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IBM Corp. is scooping up Silverpop Systems Inc., a marketing automation software provider based in the U.S., as part of its bid to bolster its marketing offerings. It did not disclose the terms of the deal.

In acquiring Silverpop, IBM is making more moves into the marketing space because marketers have bigger IT budgets, writes Barb Darrow for GigaOm. With these bigger budgets comes higher expectations, with marketers changing from a “spray and pray” strategy to a more targeted, personalized campaign when they try to make pitches to customers.

Silverpop helps fill that gap by pulling data from different sources, slotting it into a “universal customer profile,” and then building a campaign that works for mobile text messages and email. While Unica, another IBM acquisition, also does something similar, Silverpop is touted as being much more intuitive to use. IBM’s other marketing-focused acquisitions include Core Metrics and DemandTech.

The plan is to bundle some of these acquisitions together into one software-as-a-service (SaaS) suite, said Kevin Bishop, IBM’s vice-president of enterprise marketing, in the GigaOm story.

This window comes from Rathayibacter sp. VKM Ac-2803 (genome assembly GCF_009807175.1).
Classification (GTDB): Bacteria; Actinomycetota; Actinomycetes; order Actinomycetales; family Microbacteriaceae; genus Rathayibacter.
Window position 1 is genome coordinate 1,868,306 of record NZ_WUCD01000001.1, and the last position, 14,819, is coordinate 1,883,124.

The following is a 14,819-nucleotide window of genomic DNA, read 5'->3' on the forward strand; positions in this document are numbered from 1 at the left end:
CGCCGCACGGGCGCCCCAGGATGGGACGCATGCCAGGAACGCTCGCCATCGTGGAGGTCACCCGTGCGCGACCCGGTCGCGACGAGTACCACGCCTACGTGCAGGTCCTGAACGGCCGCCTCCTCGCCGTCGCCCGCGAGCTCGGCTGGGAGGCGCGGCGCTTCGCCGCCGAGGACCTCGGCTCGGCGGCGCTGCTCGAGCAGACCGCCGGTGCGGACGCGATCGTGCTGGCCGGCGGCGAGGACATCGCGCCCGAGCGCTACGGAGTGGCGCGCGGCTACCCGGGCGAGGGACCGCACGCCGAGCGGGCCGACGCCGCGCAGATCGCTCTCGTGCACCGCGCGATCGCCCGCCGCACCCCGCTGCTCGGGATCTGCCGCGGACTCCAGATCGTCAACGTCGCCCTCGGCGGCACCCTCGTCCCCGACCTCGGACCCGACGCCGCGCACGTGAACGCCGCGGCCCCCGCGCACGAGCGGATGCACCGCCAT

However, IBM isn’t the only large company hoping to gain some traction with marketers this way. Last year, Oracle Corp. did something similar when it acquired Responsys, and it also acquired Eloqua two years ago in an effort to boost its marketing powers. Salesforce Inc. also acquired ExactTarget last year, and SAP has just signed on with Adobe Systems Inc. to resell the Adobe Marketing Cloud.

Nor is the mass foray into marketing automation set to stop any time soon, said R. “Ray” Wang, an analyst with Constellation Research, with more deals likely to be announced in the next year and a half. Line-of-business managers – including those overseeing human resources, accounting, and marketing – are still going to be spending, and they’ll be turning their attention towards SaaS offerings.

Meanwhile, large-scale general marketing campaigns are falling out of favour, especially as consumers don’t seem to trust marketing emails and website advertising – but targeted messages might make some difference.

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